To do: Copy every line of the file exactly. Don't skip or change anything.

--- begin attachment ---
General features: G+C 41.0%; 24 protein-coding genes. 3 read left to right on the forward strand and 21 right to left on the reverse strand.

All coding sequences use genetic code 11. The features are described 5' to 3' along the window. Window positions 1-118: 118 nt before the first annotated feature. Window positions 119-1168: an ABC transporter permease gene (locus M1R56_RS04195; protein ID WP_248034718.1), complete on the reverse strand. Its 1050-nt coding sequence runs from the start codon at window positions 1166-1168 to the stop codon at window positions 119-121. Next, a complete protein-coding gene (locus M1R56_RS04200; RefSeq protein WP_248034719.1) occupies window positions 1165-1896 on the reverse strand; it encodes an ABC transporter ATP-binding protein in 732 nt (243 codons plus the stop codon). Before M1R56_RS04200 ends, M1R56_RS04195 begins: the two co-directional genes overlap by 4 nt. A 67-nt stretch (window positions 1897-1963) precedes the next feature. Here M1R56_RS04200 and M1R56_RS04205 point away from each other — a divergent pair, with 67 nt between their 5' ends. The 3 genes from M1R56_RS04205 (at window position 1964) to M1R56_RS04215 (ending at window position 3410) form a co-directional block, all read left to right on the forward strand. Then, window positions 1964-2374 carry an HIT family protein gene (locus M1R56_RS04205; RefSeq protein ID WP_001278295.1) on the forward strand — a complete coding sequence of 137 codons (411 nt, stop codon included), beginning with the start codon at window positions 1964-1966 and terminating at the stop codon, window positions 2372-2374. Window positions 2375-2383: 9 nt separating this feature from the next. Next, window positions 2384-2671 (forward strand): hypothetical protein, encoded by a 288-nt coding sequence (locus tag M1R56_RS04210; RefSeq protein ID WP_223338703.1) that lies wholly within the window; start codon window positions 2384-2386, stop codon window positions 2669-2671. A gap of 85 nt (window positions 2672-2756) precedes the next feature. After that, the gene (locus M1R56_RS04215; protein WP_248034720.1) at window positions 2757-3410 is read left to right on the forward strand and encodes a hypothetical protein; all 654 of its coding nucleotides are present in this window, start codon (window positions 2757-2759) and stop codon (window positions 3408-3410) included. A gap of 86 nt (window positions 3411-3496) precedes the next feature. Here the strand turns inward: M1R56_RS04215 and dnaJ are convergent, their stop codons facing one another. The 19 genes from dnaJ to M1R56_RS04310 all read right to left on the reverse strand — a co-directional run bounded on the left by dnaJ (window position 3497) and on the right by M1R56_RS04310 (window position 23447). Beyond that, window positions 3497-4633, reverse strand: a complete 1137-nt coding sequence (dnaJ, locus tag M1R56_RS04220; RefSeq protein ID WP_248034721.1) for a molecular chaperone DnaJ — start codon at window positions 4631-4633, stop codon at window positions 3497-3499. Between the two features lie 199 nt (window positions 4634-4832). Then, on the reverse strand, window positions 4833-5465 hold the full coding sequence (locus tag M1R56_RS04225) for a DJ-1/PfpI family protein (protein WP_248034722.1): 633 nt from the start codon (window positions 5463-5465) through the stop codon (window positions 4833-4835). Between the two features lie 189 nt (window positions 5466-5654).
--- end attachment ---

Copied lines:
General features: G+C 41.0%; 24 protein-coding genes. 3 read left to right on the forward strand and 21 right to left on the reverse strand.

All coding sequences use genetic code 11. The features are described 5' to 3' along the window. Window positions 1-118: 118 nt before the first annotated feature. Window positions 119-1168: an ABC transporter permease gene (locus M1R56_RS04195; protein ID WP_248034718.1), complete on the reverse strand. Its 1050-nt coding sequence runs from the start codon at window positions 1166-1168 to the stop codon at window positions 119-121. Next, a complete protein-coding gene (locus M1R56_RS04200; RefSeq protein WP_248034719.1) occupies window positions 1165-1896 on the reverse strand; it encodes an ABC transporter ATP-binding protein in 732 nt (243 codons plus the stop codon). Before M1R56_RS04200 ends, M1R56_RS04195 begins: the two co-directional genes overlap by 4 nt. A 67-nt stretch (window positions 1897-1963) precedes the next feature. Here M1R56_RS04200 and M1R56_RS04205 point away from each other — a divergent pair, with 67 nt between their 5' ends. The 3 genes from M1R56_RS04205 (at window position 1964) to M1R56_RS04215 (ending at window position 3410) form a co-directional block, all read left to right on the forward strand. Then, window positions 1964-2374 carry an HIT family protein gene (locus M1R56_RS04205; RefSeq protein ID WP_001278295.1) on the forward strand — a complete coding sequence of 137 codons (411 nt, stop codon included), beginning with the start codon at window positions 1964-1966 and terminating at the stop codon, window positions 2372-2374. Window positions 2375-2383: 9 nt separating this feature from the next. Next, window positions 2384-2671 (forward strand): hypothetical protein, encoded by a 288-nt coding sequence (locus tag M1R56_RS04210; RefSeq protein ID WP_223338703.1) that lies wholly within the window; start codon window positions 2384-2386, stop codon window positions 2669-2671. A gap of 85 nt (window positions 2672-2756) precedes the next feature. After that, the gene (locus M1R56_RS04215; protein WP_248034720.1) at window positions 2757-3410 is read left to right on the forward strand and encodes a hypothetical protein; all 654 of its coding nucleotides are present in this window, start codon (window positions 2757-2759) and stop codon (window positions 3408-3410) included. A gap of 86 nt (window positions 3411-3496) precedes the next feature. Here the strand turns inward: M1R56_RS04215 and dnaJ are convergent, their stop codons facing one another. The 19 genes from dnaJ to M1R56_RS04310 all read right to left on the reverse strand — a co-directional run bounded on the left by dnaJ (window position 3497) and on the right by M1R56_RS04310 (window position 23447). Beyond that, window positions 3497-4633, reverse strand: a complete 1137-nt coding sequence (dnaJ, locus tag M1R56_RS04220; RefSeq protein ID WP_248034721.1) for a molecular chaperone DnaJ — start codon at window positions 4631-4633, stop codon at window positions 3497-3499. Between the two features lie 199 nt (window positions 4634-4832). Then, on the reverse strand, window positions 4833-5465 hold the full coding sequence (locus tag M1R56_RS04225) for a DJ-1/PfpI family protein (protein WP_248034722.1): 633 nt from the start codon (window positions 5463-5465) through the stop codon (window positions 4833-4835). Between the two features lie 189 nt (window positions 5466-5654).